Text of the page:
My Journey through India and Bangladesh
On my fifteen hour plane ride to India this summer, I reviewed numerous articles about menstrual regulation, abortion and mid-level health providers in Bangladesh and around the world. Menstrual regulation is legal in Bangladesh and is used to empty the uterus when a woman’s menses has been delayed up to 10 weeks. It is done before a pregnancy test or ultrasound has confirmed that the woman is actually pregnant and results in her resuming her menses. In reading all of these articles, I was preparing for a 5-week trip to India and Bangladesh where I would have the opportunity to do my field experience by working with the International Planned Parenthood Federation (IPPF). During my practicum, I was based in India with the South Asia Regional Office of IPPF. I worked with the dedicated abortion team to design clinical guidelines for the management of incomplete abortion and its associated complications.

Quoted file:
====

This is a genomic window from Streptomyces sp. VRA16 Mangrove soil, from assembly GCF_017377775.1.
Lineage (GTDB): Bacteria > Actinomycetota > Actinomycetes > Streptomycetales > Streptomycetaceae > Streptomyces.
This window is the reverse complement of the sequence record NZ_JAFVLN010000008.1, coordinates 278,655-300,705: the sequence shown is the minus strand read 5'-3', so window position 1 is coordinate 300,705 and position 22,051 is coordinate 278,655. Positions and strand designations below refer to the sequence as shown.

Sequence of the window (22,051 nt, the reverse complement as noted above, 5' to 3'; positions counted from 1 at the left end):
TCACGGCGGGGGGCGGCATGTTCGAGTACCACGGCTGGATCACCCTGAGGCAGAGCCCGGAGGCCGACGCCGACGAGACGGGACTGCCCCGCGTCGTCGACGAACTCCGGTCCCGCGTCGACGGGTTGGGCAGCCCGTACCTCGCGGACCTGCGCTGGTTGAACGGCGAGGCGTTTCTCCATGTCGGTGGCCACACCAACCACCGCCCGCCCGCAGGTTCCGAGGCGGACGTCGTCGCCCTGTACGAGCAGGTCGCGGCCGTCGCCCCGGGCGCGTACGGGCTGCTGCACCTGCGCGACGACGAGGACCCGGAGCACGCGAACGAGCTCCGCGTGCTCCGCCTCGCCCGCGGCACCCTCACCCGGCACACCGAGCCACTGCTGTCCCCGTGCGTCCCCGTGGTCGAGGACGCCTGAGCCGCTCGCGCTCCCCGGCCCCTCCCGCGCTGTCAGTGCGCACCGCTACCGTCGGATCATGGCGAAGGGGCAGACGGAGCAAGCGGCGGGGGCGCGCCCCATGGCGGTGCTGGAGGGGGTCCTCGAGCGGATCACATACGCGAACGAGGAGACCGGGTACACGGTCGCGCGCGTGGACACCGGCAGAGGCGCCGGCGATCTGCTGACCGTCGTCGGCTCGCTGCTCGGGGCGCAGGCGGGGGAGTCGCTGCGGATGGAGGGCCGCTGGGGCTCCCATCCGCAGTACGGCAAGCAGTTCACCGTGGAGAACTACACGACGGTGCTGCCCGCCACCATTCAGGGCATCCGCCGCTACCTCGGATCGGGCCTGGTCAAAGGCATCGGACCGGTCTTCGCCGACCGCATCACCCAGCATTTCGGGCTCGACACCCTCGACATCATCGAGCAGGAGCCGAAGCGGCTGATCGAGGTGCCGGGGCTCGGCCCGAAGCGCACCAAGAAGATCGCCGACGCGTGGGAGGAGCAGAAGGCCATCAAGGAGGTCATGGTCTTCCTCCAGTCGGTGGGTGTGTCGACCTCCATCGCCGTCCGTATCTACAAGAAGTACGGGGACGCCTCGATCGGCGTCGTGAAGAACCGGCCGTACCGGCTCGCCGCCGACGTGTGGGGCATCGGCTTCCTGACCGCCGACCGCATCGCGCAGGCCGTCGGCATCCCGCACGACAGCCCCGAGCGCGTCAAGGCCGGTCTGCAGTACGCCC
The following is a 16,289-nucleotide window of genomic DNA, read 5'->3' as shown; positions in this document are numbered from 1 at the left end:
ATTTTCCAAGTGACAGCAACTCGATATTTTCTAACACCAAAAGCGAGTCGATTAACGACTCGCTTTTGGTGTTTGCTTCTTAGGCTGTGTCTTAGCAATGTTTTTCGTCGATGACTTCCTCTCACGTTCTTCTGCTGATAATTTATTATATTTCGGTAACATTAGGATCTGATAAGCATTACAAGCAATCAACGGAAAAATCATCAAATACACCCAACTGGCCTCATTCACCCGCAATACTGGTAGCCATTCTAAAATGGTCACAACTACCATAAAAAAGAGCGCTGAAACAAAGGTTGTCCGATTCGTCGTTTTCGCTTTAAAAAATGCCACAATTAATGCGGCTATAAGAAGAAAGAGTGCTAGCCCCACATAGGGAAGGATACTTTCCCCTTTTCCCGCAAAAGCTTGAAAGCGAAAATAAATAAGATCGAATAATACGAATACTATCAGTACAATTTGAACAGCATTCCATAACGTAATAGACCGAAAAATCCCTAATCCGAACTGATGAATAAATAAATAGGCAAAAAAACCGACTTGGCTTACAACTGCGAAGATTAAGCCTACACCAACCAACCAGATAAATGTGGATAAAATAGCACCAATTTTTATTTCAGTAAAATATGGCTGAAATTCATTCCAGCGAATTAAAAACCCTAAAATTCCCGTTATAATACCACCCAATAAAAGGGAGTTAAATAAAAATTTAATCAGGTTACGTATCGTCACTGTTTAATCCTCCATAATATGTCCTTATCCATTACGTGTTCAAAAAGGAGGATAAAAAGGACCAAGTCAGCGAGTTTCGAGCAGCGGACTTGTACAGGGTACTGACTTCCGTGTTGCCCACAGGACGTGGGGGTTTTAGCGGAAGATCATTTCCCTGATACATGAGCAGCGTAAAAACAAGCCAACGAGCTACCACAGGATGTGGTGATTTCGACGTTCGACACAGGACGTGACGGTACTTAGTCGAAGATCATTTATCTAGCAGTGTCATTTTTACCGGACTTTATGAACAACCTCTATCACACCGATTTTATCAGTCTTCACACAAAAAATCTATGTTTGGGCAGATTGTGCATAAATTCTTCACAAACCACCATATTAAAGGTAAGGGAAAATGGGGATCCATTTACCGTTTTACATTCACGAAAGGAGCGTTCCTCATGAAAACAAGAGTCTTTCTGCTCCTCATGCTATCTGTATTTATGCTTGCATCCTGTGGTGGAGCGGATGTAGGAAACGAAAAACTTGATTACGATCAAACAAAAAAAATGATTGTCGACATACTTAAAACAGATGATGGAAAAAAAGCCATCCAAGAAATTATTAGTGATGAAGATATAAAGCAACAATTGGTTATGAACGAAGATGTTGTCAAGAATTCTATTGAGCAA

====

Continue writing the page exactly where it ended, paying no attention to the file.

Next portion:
Once I had gained an understanding of the reproductive health care needs of women in Bangladesh and the availability of services, I was able to construct the clinical guidelines within the context of the resources and policies of Bangladesh. Thus, the practicum enabled me to do policy work, which is an area that I often do not get to spend time on in my daily work in the United States. Once these guidelines were complete, we traveled to Bangladesh to introduce and review the guidelines with key stakeholders in the reproductive health community of Bangladesh. We then held a conference for mid-level providers, which were the women who actually provide reproductive health care services within Bangladesh. From this conference, we were able to provide training about menstrual regulation, updates on contraceptive methods available, and a supportive community for the women to truly be heard.